2021Daniel Garcia Figueroa, Valerie Fiona Domcke, Francisco Torrenti

The first direct measurement of gravitational waves by the LIGO and Virgo collaborations has opened up new avenues to explore our Universe. This white paper outlines the challenges and gains expected in gravitational-wave searches at frequencies above the LIGO/Virgo band, with a particular focus on Ultra High-Frequency Gravitational Waves (UHF-GWs), covering the MHz to GHz range. The absence of known astrophysical sources in this frequency range provides a unique opportunity to discover physics beyond the Standard Model operating both in the early and late Universe, and we highlight some of the most promising gravitational sources. We review several detector concepts that have been proposed to take up this challenge, and compare their expected sensitivity with the signal strength predicted in various models. This report is the summary of the workshop "Challenges and opportunities of high-frequency gravitational wave detection" held at ICTP Trieste, Italy in October 2019, that set up the stage for the recently launched Ultra-High-Frequency Gravitational Wave (UHF-GW) initiative.

Daniel Garcia Figueroa, Adrien Florio, Wessel Valkenburg, Francisco Torrenti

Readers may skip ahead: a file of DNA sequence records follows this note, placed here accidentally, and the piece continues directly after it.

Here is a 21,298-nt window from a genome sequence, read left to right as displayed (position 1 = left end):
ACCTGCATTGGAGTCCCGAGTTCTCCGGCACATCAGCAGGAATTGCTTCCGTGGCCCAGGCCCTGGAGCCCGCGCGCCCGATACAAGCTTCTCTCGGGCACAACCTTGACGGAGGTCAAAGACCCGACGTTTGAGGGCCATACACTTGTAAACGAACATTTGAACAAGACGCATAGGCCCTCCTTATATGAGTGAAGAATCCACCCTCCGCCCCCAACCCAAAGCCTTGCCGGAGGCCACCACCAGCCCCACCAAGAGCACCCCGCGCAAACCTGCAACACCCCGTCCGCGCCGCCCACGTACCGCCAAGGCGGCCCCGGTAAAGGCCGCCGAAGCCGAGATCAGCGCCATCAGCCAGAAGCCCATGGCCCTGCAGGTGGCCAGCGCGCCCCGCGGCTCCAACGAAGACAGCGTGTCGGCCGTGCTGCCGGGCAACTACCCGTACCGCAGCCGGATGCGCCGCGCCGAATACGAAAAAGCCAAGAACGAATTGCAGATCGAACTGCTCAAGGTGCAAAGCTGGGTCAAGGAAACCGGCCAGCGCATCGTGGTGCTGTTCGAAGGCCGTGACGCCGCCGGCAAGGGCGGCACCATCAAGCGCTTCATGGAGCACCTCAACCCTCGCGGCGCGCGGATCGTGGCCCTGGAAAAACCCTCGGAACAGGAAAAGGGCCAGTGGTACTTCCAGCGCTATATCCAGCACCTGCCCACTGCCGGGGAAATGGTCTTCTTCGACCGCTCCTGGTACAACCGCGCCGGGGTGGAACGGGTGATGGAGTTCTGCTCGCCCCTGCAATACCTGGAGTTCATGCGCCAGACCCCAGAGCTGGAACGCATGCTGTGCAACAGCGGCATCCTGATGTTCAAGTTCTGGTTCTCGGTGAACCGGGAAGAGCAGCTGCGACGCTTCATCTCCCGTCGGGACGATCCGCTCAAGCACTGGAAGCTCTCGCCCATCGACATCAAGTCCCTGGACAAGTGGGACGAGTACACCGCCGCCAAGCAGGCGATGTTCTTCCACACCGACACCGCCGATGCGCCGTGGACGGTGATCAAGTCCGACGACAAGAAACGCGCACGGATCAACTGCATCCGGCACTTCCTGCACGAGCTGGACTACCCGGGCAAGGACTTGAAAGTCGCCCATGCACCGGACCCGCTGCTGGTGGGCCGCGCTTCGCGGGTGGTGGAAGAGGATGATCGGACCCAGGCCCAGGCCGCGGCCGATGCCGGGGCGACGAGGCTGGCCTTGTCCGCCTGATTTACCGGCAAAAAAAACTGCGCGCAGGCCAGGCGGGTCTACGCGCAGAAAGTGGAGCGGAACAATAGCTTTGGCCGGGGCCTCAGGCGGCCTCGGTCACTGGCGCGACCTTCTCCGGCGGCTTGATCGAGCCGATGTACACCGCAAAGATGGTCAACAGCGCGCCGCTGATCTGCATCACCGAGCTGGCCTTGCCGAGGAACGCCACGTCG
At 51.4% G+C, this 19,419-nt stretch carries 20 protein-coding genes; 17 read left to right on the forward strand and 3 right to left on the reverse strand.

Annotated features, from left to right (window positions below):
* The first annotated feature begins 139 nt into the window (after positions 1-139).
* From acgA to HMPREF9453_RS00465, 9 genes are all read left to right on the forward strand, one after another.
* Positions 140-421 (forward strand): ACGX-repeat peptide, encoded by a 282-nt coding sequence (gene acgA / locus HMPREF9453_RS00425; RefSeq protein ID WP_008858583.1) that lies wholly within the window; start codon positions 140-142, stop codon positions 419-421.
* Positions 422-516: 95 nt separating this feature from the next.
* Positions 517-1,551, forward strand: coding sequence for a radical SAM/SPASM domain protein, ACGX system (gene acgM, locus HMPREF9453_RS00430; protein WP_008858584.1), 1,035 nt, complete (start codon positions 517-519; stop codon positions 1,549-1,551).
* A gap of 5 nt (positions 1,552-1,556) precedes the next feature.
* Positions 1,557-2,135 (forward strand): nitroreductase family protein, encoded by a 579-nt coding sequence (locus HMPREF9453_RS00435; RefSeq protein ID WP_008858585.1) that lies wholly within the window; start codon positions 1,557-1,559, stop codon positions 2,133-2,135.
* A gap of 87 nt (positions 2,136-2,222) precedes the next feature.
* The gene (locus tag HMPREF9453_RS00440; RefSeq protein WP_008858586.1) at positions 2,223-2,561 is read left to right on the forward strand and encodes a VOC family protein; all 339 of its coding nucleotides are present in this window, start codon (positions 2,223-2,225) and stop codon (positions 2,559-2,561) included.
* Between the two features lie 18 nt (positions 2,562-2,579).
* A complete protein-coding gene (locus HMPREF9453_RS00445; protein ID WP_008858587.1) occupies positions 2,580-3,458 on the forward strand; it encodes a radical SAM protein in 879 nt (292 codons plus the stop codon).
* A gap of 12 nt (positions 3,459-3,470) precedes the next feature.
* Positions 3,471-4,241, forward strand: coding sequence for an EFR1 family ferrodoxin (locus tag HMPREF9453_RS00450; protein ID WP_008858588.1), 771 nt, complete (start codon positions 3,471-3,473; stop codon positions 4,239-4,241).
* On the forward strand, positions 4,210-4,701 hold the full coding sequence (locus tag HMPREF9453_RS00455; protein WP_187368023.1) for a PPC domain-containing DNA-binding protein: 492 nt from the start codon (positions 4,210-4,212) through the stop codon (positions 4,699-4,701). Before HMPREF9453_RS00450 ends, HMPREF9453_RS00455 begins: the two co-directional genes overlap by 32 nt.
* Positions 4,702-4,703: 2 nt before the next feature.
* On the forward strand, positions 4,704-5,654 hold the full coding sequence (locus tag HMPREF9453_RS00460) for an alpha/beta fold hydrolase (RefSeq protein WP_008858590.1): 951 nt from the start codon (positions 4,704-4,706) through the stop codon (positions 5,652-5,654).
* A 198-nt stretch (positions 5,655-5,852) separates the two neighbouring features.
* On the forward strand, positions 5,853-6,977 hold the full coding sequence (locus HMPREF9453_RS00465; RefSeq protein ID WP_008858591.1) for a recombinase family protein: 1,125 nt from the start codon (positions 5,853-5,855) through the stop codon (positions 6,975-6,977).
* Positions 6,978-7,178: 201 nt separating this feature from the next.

This paper describes CosmoGattice, a modern package for lattice simulations of the dynamics of interacting scalar and gauge fields in an expanding universe. CosmoGattice incorporates a series of features that makes it very versatile and powerful: i) it is written in C++ fully exploiting the object oriented programming paradigm, with a modular structure and a clear separation between the physics and the technical details, ii) it is MPI-based and uses a discrete Fourier transform parallelized in multiple spatial dimensions, which makes it specially appropriate for probing scenarios with well -separated scales, running very high resolution simulations, or simply very long ones, iii) it introduces its own symbolic language, defining field variables and operations over them, so that one can introduce differential equations and operators in a manner as close as possible to the continuum, iv) it includes a library of numerical algorithms, ranging from O(delta t(2)) to O(delta t(10)) methods, suitable for simulating global and gauge theories in an expanding grid, including the case of 'self-consistent' expansion sourced by the fields themselves. Relevant observables are provided for each algorithm (e.g. energy densities, field spectra, lattice snapshots) and we note that, remarkably, all our algorithms for gauge theories (Abelian or non-Abelian) always respect the Gauss constraint to machine precision. Program summary Program Title:: CosmoGattice CPC Library link to program files: https://doi .org /10 .17632 /44vr5xssc6 .1 Developer's repository link: http://github .com /cosmolattice /cosmolattice Licensing provisions: MIT Programming language: C++, MPI Nature of problem: The phenomenology of high energy physics in the early universe is typically characterized by non-linear dynamics, which cannot be captured accurately with analytical techniques. In order to fully understand the non-linearities developed in a given scenario, one needs to carry out lattice simulations. A number of public packages for lattice simulations have appeared over the years, but most of them are only capable of simulating scalar fields. However, realistic models of particle physics do contain other kind of field species, such as (Abelian or non-Abelian) gauge fields, whose non-linear dynamics can also play a relevant role in the early universe. Tensor modes representing gravitational waves are also naturally expected in many scenarios. Solution method: CosmoGattice represents a modern code for lattice simulations of scalar-gauge field theories in an expanding universe. It allows for the simulation of the evolution of interacting (singlet) scalar fields, charged scalar fields under U(1) and/or SU(2) gauge groups, and the corresponding associated Abelian and/or non-Abelian gauge fields. From version 1.1 onward, CosmoGattice also allows to simulate the production of gravitational waves. Simulations can be done either in a flat space-time background, or in a homogeneous and isotropic (spatially flat) expanding FLRW background. CosmoGattice provides symplectic integrators, with accuracy ranging from O (delta t(2)) up to O(delta t(10)), to simuate the non-linear dynamics of the appropriate fields in comoving three-dimensional lattices. The code is parallelized with MPI, and uses a discrete Fourier Transform parallelized in multiple spatial dimensions, which makes it a very powerful code for probing physical problems with well-separated scales. Moreover, the code has been designed as a `platform' to implement any system of dynamical equations suitable for discretization on a lattice. (c) 2022 The Authors. Published by Elsevier B.V. This is an open access article under the CC BY license